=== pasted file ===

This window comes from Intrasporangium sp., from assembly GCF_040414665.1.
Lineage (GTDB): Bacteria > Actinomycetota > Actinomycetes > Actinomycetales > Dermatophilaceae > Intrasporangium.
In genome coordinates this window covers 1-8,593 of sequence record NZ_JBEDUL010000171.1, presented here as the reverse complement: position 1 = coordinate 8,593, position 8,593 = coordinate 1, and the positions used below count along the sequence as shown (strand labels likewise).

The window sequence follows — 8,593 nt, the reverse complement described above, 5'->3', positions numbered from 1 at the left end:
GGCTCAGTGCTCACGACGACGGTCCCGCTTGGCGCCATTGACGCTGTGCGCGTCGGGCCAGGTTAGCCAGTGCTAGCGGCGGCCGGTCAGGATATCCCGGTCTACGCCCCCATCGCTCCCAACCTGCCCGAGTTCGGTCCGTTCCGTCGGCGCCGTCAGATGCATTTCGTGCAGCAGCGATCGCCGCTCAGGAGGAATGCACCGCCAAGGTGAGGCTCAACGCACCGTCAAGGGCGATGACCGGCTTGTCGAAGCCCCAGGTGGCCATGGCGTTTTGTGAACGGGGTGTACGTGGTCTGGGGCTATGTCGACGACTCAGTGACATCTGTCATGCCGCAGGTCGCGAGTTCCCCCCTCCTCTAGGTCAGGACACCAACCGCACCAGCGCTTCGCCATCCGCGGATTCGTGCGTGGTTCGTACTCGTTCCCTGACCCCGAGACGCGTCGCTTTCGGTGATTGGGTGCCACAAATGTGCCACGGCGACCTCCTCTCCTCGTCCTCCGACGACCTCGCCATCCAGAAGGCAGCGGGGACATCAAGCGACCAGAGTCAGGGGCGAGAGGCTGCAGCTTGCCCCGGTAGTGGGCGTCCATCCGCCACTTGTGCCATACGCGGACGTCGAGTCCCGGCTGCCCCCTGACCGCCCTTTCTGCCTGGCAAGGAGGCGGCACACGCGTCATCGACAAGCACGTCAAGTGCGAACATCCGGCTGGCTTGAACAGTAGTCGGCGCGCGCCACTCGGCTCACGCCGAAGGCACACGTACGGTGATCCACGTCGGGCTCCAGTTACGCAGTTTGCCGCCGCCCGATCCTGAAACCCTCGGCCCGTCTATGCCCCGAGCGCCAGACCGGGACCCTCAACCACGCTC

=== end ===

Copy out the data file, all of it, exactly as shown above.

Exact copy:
This window comes from Intrasporangium sp., from assembly GCF_040414665.1.
Lineage (GTDB): Bacteria > Actinomycetota > Actinomycetes > Actinomycetales > Dermatophilaceae > Intrasporangium.
In genome coordinates this window covers 1-8,593 of sequence record NZ_JBEDUL010000171.1, presented here as the reverse complement: position 1 = coordinate 8,593, position 8,593 = coordinate 1, and the positions used below count along the sequence as shown (strand labels likewise).

The window sequence follows — 8,593 nt, the reverse complement described above, 5'->3', positions numbered from 1 at the left end:
GGCTCAGTGCTCACGACGACGGTCCCGCTTGGCGCCATTGACGCTGTGCGCGTCGGGCCAGGTTAGCCAGTGCTAGCGGCGGCCGGTCAGGATATCCCGGTCTACGCCCCCATCGCTCCCAACCTGCCCGAGTTCGGTCCGTTCCGTCGGCGCCGTCAGATGCATTTCGTGCAGCAGCGATCGCCGCTCAGGAGGAATGCACCGCCAAGGTGAGGCTCAACGCACCGTCAAGGGCGATGACCGGCTTGTCGAAGCCCCAGGTGGCCATGGCGTTTTGTGAACGGGGTGTACGTGGTCTGGGGCTATGTCGACGACTCAGTGACATCTGTCATGCCGCAGGTCGCGAGTTCCCCCCTCCTCTAGGTCAGGACACCAACCGCACCAGCGCTTCGCCATCCGCGGATTCGTGCGTGGTTCGTACTCGTTCCCTGACCCCGAGACGCGTCGCTTTCGGTGATTGGGTGCCACAAATGTGCCACGGCGACCTCCTCTCCTCGTCCTCCGACGACCTCGCCATCCAGAAGGCAGCGGGGACATCAAGCGACCAGAGTCAGGGGCGAGAGGCTGCAGCTTGCCCCGGTAGTGGGCGTCCATCCGCCACTTGTGCCATACGCGGACGTCGAGTCCCGGCTGCCCCCTGACCGCCCTTTCTGCCTGGCAAGGAGGCGGCACACGCGTCATCGACAAGCACGTCAAGTGCGAACATCCGGCTGGCTTGAACAGTAGTCGGCGCGCGCCACTCGGCTCACGCCGAAGGCACACGTACGGTGATCCACGTCGGGCTCCAGTTACGCAGTTTGCCGCCGCCCGATCCTGAAACCCTCGGCCCGTCTATGCCCCGAGCGCCAGACCGGGACCCTCAACCACGCTC